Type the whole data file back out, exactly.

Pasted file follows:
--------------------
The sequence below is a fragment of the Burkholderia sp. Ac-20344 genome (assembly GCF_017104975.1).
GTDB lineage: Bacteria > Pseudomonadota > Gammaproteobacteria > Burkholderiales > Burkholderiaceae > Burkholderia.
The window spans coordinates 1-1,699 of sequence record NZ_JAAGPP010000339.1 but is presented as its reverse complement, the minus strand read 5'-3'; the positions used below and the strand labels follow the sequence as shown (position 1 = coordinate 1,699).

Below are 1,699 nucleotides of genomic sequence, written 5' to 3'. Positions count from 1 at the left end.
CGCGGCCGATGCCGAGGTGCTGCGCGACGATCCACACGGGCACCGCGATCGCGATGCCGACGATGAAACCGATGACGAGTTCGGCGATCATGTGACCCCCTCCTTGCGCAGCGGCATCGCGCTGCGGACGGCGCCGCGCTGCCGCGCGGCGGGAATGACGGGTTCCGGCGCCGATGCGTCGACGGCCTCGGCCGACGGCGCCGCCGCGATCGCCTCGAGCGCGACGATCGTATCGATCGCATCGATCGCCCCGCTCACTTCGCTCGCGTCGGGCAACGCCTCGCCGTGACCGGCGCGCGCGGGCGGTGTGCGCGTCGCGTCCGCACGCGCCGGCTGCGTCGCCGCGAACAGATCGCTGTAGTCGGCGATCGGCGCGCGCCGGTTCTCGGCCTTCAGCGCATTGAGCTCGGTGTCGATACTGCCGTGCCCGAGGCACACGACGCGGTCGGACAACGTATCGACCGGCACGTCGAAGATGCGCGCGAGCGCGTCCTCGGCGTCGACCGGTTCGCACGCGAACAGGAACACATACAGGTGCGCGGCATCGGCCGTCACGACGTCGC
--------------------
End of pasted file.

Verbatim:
The sequence below is a fragment of the Burkholderia sp. Ac-20344 genome (assembly GCF_017104975.1).
GTDB lineage: Bacteria > Pseudomonadota > Gammaproteobacteria > Burkholderiales > Burkholderiaceae > Burkholderia.
The window spans coordinates 1-1,699 of sequence record NZ_JAAGPP010000339.1 but is presented as its reverse complement, the minus strand read 5'-3'; the positions used below and the strand labels follow the sequence as shown (position 1 = coordinate 1,699).

Below are 1,699 nucleotides of genomic sequence, written 5' to 3'. Positions count from 1 at the left end.
CGCGGCCGATGCCGAGGTGCTGCGCGACGATCCACACGGGCACCGCGATCGCGATGCCGACGATGAAACCGATGACGAGTTCGGCGATCATGTGACCCCCTCCTTGCGCAGCGGCATCGCGCTGCGGACGGCGCCGCGCTGCCGCGCGGCGGGAATGACGGGTTCCGGCGCCGATGCGTCGACGGCCTCGGCCGACGGCGCCGCCGCGATCGCCTCGAGCGCGACGATCGTATCGATCGCATCGATCGCCCCGCTCACTTCGCTCGCGTCGGGCAACGCCTCGCCGTGACCGGCGCGCGCGGGCGGTGTGCGCGTCGCGTCCGCACGCGCCGGCTGCGTCGCCGCGAACAGATCGCTGTAGTCGGCGATCGGCGCGCGCCGGTTCTCGGCCTTCAGCGCATTGAGCTCGGTGTCGATACTGCCGTGCCCGAGGCACACGACGCGGTCGGACAACGTATCGACCGGCACGTCGAAGATGCGCGCGAGCGCGTCCTCGGCGTCGACCGGTTCGCACGCGAACAGGAACACATACAGGTGCGCGGCATCGGCCGTCACGACGTCGC